back to article Automation - one step closer to lights out?

In an earlier article in this workshop we considered the challenges associated with procuring system management technologies. We know from our research amongst IT administrators that making a business case for systems management tools is rarely straightforward, even when major changes in the infrastructure or the way services …


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Change is the enemy of automation

So you've got a bunch of screen-based processes and procedures you have to carry out: Whether it's adding new users, updating the helpdesk status of support requests or reporting the consumption of storage space across the enterprise. All fine and dandy, then some numpty in another part of the organisation goes and changes something.

They might do a software upgrade to the storage manager, or patch the helpdesk software or change the default width of the user's address field. Whatever it is, no matter how far ahead they published the change notice or how innocuous it seemed at the time, things like this break automated processes. You can't test for them before deploying your automated scripts as the nature of the change is unknowable (even down to correcting a spilling mistake that you were screen-scraping for, or creating a new one that you now miss). Hence you now have to spend the time you saved automating something to fix the automation script to account for the new environment.

The end result is that as long as people make software changes, we will always be playing catchup with our automation suites. So all that happens is sysadmins go from spending boring days doing repetitive tasks to boring days debugging faulty automation scripts.

Ho hum.



Perhaps you have stumbled upon why sysadmins take 6-12mo to update/patch their software! WinXP+IE6 for everyone! Why? Because we have automated scripts to manage that (and you don't get a block-all popup requesting authorization to make system changes, Vista/7).

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Automatic provisioning

Over my rotting corpse. Users (and especially managers) don't give a flight-enabled euphemism about anything except that which directly affects them. If you happen to work in a business where licensing costs are “ITs problem” then the concept of automated provisioning is essentially like asking all members of IT to please go an slit their wrists with an HIV infected needle. The very concept is ludicrous.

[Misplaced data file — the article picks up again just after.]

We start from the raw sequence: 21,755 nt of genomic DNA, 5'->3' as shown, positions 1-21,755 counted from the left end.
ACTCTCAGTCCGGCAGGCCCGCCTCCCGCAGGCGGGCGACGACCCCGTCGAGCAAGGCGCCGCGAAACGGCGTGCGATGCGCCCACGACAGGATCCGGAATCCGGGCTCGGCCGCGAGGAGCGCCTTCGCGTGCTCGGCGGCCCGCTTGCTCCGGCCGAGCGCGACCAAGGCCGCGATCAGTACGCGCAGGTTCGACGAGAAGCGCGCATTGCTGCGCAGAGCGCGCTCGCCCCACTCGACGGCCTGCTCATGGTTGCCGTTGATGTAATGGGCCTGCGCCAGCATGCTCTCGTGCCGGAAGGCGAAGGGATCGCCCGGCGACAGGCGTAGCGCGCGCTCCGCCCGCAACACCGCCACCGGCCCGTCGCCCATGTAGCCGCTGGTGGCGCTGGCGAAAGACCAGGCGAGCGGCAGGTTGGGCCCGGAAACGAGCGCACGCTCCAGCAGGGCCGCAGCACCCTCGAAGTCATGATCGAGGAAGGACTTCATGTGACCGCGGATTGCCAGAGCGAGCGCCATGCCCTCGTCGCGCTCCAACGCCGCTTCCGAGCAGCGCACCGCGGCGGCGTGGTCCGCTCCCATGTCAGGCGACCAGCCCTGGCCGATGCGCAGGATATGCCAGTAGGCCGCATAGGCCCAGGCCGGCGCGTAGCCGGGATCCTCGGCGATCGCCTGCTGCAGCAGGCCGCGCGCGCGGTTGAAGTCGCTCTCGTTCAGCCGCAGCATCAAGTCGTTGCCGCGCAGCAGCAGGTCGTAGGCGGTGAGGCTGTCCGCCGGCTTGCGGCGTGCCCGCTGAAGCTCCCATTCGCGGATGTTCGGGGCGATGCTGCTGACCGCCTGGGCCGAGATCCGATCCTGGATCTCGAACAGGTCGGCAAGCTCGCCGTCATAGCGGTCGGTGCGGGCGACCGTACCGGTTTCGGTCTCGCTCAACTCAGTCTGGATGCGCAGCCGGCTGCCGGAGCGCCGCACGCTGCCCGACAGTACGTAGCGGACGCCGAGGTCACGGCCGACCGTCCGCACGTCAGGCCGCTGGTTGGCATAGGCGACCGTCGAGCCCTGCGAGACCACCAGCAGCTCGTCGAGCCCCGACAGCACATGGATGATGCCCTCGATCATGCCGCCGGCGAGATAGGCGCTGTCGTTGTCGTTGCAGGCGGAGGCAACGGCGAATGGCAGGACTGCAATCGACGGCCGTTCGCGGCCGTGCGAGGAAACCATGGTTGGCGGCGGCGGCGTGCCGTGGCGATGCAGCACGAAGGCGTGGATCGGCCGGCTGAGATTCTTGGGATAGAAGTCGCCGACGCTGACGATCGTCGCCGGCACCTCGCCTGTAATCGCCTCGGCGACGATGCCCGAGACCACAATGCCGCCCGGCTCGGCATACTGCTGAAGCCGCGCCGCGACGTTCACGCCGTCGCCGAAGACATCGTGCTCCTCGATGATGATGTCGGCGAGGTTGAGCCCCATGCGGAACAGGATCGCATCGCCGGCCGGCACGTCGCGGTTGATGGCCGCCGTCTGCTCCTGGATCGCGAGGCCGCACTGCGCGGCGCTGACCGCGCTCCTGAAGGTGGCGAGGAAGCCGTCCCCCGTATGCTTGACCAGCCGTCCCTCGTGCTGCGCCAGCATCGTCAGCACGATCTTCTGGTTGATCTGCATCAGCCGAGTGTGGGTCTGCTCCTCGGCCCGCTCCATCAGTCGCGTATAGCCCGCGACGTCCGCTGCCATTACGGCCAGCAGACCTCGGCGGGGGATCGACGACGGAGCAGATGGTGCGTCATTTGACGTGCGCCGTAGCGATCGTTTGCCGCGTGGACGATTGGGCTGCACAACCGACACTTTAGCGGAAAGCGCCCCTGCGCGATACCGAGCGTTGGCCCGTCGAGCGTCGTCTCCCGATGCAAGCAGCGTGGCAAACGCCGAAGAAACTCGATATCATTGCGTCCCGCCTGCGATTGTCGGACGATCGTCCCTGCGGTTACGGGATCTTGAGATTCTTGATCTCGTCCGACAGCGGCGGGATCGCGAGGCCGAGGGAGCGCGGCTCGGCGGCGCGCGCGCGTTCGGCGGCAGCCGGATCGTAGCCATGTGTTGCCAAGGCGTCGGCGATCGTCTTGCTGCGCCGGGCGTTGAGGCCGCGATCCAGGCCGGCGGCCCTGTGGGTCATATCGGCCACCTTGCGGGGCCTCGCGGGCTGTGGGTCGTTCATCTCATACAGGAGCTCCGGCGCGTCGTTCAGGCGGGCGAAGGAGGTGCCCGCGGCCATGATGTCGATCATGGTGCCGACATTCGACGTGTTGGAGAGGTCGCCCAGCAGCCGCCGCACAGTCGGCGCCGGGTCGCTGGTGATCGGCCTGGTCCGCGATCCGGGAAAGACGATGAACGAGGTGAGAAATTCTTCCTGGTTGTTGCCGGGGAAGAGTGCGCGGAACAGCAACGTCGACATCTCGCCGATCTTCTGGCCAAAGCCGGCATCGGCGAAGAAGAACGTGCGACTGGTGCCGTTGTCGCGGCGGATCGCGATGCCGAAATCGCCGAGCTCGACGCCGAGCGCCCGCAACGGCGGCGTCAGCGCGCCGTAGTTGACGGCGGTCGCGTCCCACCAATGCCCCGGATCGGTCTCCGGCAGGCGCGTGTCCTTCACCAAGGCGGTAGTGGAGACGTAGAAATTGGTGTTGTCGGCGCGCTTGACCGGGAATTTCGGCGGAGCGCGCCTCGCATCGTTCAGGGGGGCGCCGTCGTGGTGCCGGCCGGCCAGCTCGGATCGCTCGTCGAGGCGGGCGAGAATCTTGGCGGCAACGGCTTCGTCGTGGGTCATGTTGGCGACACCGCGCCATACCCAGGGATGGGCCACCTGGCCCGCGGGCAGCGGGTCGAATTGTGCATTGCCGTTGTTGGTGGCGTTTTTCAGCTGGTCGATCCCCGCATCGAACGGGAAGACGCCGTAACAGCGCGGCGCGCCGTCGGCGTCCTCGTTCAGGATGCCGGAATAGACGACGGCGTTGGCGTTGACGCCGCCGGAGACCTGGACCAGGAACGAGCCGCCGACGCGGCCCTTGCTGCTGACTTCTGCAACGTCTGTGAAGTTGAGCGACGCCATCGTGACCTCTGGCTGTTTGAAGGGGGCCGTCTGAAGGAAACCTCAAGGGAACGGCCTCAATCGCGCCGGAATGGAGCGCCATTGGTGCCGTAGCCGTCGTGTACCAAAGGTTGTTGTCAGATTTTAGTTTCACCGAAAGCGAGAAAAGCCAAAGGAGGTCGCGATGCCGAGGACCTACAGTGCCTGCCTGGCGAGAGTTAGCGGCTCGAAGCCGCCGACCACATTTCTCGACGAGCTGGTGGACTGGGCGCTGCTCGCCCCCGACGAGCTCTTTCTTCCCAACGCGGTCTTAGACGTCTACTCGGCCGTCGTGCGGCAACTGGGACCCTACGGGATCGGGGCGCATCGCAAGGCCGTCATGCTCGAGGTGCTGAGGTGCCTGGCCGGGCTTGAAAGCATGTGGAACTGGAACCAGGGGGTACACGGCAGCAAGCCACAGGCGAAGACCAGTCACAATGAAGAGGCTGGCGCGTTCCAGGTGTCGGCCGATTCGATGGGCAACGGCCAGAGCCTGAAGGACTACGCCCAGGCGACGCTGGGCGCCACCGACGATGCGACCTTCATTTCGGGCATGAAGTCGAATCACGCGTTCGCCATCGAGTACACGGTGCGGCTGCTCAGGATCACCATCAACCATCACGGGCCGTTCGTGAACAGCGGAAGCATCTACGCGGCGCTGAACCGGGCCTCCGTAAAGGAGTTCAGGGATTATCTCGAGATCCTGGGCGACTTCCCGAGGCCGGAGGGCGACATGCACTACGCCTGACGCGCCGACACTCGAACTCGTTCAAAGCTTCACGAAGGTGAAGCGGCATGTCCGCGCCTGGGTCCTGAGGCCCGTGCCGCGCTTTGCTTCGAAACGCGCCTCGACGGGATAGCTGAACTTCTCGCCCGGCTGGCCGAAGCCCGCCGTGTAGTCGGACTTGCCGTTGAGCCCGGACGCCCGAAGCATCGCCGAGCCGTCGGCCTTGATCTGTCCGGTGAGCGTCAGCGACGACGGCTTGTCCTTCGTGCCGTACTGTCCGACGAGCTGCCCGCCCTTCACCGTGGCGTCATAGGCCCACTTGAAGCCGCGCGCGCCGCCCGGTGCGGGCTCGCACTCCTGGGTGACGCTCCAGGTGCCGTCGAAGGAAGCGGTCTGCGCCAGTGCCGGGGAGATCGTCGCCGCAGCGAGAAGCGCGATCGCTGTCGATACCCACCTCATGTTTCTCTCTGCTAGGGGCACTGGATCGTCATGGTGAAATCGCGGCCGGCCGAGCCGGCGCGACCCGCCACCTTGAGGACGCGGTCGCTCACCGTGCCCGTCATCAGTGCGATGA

Users are the “people” (and I use the term loosely) who /demand/ with raised voices, red faces and other tantrum-like symptoms a copy of the latest full Adobe CS suite so they can open a JPEG. “Because the colour is rendered better in Photoshop.” Not so they can EDIT a JPEG mind you, but so that they can VIEW it. Why they need the whole rest of the suite is bloody beyond me.

Don’t forget that apparently saving a word document to PDF absolutely REQUIRES the latest Adobe CS Suite as well. Apparently using PDF 995 would /end the world/. Also; every single new task, render engine or what-have-you apparently requires a separate VM. The capacity for which supposedly grows on trees.

AUTOMATED PROVISIONING? Like hell. The day that the resources to provide the licenses and the storage/network/server capacity come out of someone ELSE’S budget, they can automatically provision anything they want. As it is, I have trouble just keeping critical business functions (such as e-mail, data storage, backups, web services, etc.) running under the existing budget.

I should add that training/”educating” users doesn’t help. At all. You can’t make someone actually /care/ about something they don’t view as their problem. There is no education platform, corporate policy or incentive package in existence that will ever cause the average joe to grow two spoonfuls of give-a-shit. If the cost of what they are “automatically provisioning” doesn’t hit them /personally/ and /directly/, then they will simply look at it as “something the company/IT/my manager/someone-who-is-not-me” has to worry about and push the button to spawn another instance.

If you don’t restrain users, they will feast upon IT services long past the point where they have gorged themselves.

Automatic provisioning? Over my rotting corpse.

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